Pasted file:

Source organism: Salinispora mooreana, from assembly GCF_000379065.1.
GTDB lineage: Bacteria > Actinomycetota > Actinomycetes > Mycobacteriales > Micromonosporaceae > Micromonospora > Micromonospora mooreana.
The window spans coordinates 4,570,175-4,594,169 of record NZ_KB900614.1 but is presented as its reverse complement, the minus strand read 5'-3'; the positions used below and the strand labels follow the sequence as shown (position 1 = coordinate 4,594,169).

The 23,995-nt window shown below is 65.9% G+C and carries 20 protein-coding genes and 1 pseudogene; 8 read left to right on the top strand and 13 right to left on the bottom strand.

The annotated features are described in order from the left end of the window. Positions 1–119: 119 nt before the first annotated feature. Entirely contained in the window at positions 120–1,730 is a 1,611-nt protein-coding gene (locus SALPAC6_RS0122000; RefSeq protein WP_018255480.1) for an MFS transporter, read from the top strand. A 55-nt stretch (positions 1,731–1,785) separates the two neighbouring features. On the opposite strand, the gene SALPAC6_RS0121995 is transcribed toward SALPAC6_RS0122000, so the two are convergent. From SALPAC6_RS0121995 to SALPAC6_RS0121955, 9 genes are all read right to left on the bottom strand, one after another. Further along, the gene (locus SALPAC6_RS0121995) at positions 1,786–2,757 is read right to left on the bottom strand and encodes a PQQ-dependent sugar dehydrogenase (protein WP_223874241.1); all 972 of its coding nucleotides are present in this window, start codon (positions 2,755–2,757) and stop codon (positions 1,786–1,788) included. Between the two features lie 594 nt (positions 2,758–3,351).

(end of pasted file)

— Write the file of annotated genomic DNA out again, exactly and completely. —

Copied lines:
Source organism: Salinispora mooreana, from assembly GCF_000379065.1.
GTDB lineage: Bacteria > Actinomycetota > Actinomycetes > Mycobacteriales > Micromonosporaceae > Micromonospora > Micromonospora mooreana.
The window spans coordinates 4,570,175-4,594,169 of record NZ_KB900614.1 but is presented as its reverse complement, the minus strand read 5'-3'; the positions used below and the strand labels follow the sequence as shown (position 1 = coordinate 4,594,169).

The 23,995-nt window shown below is 65.9% G+C and carries 20 protein-coding genes and 1 pseudogene; 8 read left to right on the top strand and 13 right to left on the bottom strand.

The annotated features are described in order from the left end of the window. Positions 1–119: 119 nt before the first annotated feature. Entirely contained in the window at positions 120–1,730 is a 1,611-nt protein-coding gene (locus SALPAC6_RS0122000; RefSeq protein WP_018255480.1) for an MFS transporter, read from the top strand. A 55-nt stretch (positions 1,731–1,785) separates the two neighbouring features. On the opposite strand, the gene SALPAC6_RS0121995 is transcribed toward SALPAC6_RS0122000, so the two are convergent. From SALPAC6_RS0121995 to SALPAC6_RS0121955, 9 genes are all read right to left on the bottom strand, one after another. Further along, the gene (locus SALPAC6_RS0121995) at positions 1,786–2,757 is read right to left on the bottom strand and encodes a PQQ-dependent sugar dehydrogenase (protein WP_223874241.1); all 972 of its coding nucleotides are present in this window, start codon (positions 2,755–2,757) and stop codon (positions 1,786–1,788) included. Between the two features lie 594 nt (positions 2,758–3,351).